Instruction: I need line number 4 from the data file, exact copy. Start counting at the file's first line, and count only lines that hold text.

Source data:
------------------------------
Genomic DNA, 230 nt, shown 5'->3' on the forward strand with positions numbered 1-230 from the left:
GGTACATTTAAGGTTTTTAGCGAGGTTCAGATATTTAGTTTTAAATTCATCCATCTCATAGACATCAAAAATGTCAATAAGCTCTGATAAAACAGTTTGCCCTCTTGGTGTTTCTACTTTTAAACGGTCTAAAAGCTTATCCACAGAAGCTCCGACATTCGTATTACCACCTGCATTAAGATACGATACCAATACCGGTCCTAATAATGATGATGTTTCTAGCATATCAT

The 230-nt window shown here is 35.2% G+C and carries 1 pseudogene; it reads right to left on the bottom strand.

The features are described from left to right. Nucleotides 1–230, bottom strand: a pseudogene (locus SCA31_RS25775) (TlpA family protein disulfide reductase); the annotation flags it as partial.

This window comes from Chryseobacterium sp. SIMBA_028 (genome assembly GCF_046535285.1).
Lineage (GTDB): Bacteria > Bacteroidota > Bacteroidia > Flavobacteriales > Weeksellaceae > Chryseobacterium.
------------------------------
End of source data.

The features are described from left to right. Nucleotides 1–230, bottom strand: a pseudogene (locus SCA31_RS25775) (TlpA family protein disulfide reductase); the annotation flags it as partial.